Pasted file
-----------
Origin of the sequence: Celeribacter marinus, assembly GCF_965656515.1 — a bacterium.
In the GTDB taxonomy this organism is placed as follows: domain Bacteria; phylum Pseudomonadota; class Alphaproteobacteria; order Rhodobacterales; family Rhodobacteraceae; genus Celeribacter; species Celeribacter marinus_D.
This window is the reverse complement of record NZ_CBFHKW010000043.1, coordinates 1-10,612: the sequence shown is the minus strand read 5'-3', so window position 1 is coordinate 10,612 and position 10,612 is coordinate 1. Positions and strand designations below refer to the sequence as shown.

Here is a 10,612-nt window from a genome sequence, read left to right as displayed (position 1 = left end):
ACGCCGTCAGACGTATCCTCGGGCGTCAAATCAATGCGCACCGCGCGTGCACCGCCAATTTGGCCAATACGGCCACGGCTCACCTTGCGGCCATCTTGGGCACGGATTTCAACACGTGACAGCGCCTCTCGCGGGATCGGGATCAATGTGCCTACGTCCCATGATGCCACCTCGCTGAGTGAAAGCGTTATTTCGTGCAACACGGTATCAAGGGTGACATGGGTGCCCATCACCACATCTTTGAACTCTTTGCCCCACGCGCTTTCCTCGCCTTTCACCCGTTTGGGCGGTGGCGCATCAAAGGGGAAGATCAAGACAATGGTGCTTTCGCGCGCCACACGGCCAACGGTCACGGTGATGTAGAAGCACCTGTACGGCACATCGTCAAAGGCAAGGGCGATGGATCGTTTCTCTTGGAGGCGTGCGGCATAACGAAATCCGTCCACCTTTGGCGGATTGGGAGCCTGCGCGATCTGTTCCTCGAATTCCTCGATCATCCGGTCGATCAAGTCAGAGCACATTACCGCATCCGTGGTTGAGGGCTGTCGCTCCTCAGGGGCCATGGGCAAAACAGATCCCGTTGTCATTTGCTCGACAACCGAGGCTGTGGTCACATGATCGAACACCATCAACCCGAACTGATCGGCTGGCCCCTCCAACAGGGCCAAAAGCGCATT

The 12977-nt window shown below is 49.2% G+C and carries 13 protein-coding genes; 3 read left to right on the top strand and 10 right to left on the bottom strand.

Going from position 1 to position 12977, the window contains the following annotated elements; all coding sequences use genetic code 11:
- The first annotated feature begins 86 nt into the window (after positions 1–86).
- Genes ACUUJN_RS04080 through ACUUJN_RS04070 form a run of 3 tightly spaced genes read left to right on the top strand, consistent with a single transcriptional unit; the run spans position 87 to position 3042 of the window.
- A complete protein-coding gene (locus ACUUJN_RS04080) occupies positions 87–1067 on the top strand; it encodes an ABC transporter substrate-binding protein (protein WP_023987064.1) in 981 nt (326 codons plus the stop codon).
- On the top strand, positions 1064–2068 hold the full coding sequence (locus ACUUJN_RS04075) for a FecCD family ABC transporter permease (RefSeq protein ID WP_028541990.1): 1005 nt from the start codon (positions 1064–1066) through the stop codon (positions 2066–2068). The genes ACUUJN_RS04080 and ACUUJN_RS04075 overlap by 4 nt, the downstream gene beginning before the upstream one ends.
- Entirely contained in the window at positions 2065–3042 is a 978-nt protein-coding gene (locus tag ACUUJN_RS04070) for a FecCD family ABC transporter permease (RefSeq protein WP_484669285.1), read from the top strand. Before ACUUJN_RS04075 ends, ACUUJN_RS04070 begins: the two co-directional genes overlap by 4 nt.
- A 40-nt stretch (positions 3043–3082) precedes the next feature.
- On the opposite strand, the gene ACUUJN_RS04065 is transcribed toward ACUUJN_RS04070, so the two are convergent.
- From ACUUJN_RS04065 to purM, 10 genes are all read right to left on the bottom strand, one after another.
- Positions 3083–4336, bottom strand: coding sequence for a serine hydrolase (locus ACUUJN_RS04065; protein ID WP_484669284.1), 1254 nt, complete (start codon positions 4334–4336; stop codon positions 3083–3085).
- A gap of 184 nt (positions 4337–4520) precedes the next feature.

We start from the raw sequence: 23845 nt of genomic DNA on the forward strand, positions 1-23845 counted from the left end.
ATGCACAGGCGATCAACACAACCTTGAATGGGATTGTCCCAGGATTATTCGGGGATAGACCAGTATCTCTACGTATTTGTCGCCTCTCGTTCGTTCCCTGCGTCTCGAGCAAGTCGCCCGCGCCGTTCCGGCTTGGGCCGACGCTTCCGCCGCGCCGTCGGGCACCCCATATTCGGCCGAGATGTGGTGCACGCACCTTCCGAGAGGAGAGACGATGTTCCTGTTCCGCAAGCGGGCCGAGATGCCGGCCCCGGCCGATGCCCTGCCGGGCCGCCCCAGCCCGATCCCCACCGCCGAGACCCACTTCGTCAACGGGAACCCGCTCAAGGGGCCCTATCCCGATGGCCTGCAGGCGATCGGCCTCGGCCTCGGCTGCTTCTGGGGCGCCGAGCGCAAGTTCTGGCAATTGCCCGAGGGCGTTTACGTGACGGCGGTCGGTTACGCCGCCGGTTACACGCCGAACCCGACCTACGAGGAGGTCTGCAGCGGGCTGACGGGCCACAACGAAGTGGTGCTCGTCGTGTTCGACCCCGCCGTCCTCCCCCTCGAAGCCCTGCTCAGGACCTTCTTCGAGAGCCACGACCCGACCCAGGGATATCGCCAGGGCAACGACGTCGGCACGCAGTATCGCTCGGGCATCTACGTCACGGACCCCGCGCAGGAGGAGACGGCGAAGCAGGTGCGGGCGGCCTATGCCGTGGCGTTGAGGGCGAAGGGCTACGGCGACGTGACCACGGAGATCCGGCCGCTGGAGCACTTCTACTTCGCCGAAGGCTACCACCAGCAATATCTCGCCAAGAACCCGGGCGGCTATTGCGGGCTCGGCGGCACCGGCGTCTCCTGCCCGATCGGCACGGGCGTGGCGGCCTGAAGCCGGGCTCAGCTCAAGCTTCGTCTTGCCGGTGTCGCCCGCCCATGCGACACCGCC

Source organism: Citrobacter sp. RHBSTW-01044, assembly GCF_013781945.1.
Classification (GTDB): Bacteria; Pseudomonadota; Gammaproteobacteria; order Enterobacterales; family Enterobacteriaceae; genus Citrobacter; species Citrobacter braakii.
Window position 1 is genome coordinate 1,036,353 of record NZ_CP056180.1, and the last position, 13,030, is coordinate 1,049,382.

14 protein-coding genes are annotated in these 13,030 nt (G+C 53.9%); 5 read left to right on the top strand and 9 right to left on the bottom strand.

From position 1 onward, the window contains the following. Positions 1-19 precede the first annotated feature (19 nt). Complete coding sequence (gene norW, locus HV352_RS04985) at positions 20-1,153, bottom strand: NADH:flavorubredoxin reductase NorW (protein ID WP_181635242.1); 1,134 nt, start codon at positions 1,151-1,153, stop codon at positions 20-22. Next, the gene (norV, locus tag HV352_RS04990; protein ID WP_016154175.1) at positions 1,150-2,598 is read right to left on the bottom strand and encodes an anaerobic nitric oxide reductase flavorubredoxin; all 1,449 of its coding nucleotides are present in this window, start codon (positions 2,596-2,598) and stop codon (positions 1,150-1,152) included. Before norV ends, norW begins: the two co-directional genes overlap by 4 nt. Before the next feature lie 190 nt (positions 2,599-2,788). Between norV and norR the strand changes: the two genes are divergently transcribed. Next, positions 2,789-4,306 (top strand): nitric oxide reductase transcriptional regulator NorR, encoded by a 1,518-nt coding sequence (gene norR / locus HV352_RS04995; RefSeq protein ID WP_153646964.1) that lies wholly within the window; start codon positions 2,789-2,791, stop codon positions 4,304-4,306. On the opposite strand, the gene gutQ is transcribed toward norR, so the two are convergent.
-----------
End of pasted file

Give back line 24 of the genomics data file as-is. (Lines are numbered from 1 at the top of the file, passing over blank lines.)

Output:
From position 1 onward, the window contains the following. Positions 1-19 precede the first annotated feature (19 nt). Complete coding sequence (gene norW, locus HV352_RS04985) at positions 20-1,153, bottom strand: NADH:flavorubredoxin reductase NorW (protein ID WP_181635242.1); 1,134 nt, start codon at positions 1,151-1,153, stop codon at positions 20-22. Next, the gene (norV, locus tag HV352_RS04990; protein ID WP_016154175.1) at positions 1,150-2,598 is read right to left on the bottom strand and encodes an anaerobic nitric oxide reductase flavorubredoxin; all 1,449 of its coding nucleotides are present in this window, start codon (positions 2,596-2,598) and stop codon (positions 1,150-1,152) included. Before norV ends, norW begins: the two co-directional genes overlap by 4 nt. Before the next feature lie 190 nt (positions 2,599-2,788). Between norV and norR the strand changes: the two genes are divergently transcribed. Next, positions 2,789-4,306 (top strand): nitric oxide reductase transcriptional regulator NorR, encoded by a 1,518-nt coding sequence (gene norR / locus HV352_RS04995; RefSeq protein ID WP_153646964.1) that lies wholly within the window; start codon positions 2,789-2,791, stop codon positions 4,304-4,306. On the opposite strand, the gene gutQ is transcribed toward norR, so the two are convergent.